The Chicago Cubs have made a marquee trade to bolster their starting pitching, acquiring Jose Quintana from crosstown rivals White Sox for a package of prospects. There’s no doubt that Quintana is a quality pitcher. But can he revive the Cubs’ the season and help them overtake the surprising Brewers in the National League Central Division?
The Cubs have been lackluster this season. At the time of writing, they own a record of 48-45 and trail the Brewers by 2.5 games in the division and are 5.5 back of the Rockies in the wild card race. They have won their first five games since the All-Star Break, while the Brewers have lost their last three. That streak has included a stellar debut for Quintana, who went 7 scoreless with 3 hits, while striking out 12 against the Orioles in Camden Yards. The offense spotted the southpaw six runs, including four in the second inning. His next start is not yet scheduled, but it should be this Saturday at home against Wainwright and the Cardinals.
So is Quintana’s debut a good omen for the Cubs moving forward? Or is it a false hope for a team that will continue to battle for the second wild card spot?
At least in the short term, it seems the trade itself has rejuvenated this Cubs squad. They swept the also disappointing Orioles on the road, and have so far beaten the Braves twice in Atlanta. They’ll go for a second straight sweep Wednesday. During their impressive start to the second half, they've hit 13 home runs en route to 36 runs. They've only allowed 15 runs, 8 of those during their first game back.
But what of the long run? Can Quintana cure the Cubs hangover and lead them to a division title? Can he kickstart the Cubs back into the pennant conversation alongside the Nationals and Dodgers? I would lean yes on the division question, though the Brewers have yet to counter with a trade of their own. As surprising as the Brewers have been, they have not run away from the other lackluster teams in the Central. The Cubs with this latest run are within striking distance.
Jose Quintana provides stability to an otherwise questionable rotation. Jon Lester has shown to be on the backside of a successful career. His 4.07 ERA is far from ideal as well as his .255 batting average against. Jake Arrieta has regressed to a form that isn’t bad, but is far from his Cy Young form we saw in 2015 and early 2016. Still, his ERA remains a shade over 4.00 at this point. John Lackey has not worked out as the Cubs had hoped. His ERA hovers over 5.00 and opponents are hitting .264 off him. He is also issuing nearly 3 walks per 9 IP and giving up just over 2 home run per 9. Kyle Hendricks hasn't pitched since June 4 due to a hand injury. Before that, last year’s ERA champ and Cy Young runner-up carried an ERA of (yet again) over 4.00. Brett Anderson is doing what Brett Anderson does best, be hurt. Mike Montgomery hasn’t brought much to the rotation either. On the South Side of town, Quintana pitched to a 4.49 ERA despite a .246 batting average against. But he’s been nothing short of solid in his last few starts. He pitched to a 1.78 ERA in the month of June after an abysmal May where his ERA was nearly 6.00.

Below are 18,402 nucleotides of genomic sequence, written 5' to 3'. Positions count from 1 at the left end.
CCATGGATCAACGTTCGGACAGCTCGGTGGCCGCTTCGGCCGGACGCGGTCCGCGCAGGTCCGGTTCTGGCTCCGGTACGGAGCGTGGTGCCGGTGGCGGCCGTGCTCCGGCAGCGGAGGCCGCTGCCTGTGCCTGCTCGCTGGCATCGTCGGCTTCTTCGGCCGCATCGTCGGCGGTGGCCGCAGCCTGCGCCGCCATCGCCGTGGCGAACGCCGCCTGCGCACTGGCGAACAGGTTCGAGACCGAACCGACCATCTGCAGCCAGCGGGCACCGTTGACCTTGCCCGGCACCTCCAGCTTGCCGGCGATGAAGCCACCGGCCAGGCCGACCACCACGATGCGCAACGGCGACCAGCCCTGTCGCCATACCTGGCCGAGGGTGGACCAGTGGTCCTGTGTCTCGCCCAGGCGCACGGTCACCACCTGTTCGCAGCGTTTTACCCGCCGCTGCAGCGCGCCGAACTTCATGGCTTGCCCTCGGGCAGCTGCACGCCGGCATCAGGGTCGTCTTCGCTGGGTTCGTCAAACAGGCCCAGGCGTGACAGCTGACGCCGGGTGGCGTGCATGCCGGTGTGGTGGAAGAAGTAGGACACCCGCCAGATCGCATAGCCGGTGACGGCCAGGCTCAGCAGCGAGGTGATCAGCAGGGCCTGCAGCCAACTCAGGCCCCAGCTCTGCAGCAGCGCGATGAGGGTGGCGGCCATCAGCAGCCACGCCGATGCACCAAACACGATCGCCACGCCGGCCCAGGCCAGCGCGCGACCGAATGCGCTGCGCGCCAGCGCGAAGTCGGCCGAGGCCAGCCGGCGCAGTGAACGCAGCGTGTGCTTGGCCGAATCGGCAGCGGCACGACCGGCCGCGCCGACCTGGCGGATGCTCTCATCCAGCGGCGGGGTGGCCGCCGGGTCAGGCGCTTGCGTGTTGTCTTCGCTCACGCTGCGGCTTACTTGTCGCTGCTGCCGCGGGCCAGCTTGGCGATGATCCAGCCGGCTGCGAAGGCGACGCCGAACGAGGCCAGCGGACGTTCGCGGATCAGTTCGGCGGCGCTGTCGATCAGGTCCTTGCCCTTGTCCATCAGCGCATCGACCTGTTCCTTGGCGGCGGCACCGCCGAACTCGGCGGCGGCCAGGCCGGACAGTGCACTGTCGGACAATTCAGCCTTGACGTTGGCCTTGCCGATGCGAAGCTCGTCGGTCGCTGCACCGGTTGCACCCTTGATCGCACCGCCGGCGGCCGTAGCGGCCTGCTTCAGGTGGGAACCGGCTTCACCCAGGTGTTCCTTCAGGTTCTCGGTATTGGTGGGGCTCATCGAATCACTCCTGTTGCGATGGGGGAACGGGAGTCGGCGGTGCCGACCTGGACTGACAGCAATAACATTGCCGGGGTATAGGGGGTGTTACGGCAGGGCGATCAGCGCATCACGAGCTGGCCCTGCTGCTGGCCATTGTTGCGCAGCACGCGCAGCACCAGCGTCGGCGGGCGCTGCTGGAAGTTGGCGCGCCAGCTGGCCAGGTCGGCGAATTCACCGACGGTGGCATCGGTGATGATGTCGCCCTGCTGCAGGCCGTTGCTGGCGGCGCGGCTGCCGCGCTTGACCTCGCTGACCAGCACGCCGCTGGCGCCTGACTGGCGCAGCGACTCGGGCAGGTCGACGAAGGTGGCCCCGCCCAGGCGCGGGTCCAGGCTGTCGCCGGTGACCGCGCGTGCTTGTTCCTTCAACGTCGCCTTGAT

Jose Quintana, despite a down year for him, is still an upgrade on a poor Cubs rotation. If his recent form maintains, he’ll be the reliable guy the Cubs have lacked all year. Odds are he’ll return somewhere to the middle of the two forms he’s showed so far this year. It’s certainly an improvement on the rotation so far, but it won’t be enough to put the Cubs past the other powerhouses of the National League. Quintana has never pitched in a playoff race let alone the playoffs. That concern followed former teammate Chris Sale to Boston, but Chris Sale is a ridiculous talent who seemed unhappy in the other color of sock. Quintana, all due respect, is not Chris Sale. And a pitcher can only do so much. He pitches every fifth day and also needs help fro the offense to win games. The Cubs offense is certainly capable of catching fire and push them to the division crown, but their pitching as a whole remains suspect, especially when compared to the juggernauts that are the Nationals and the Dodgers.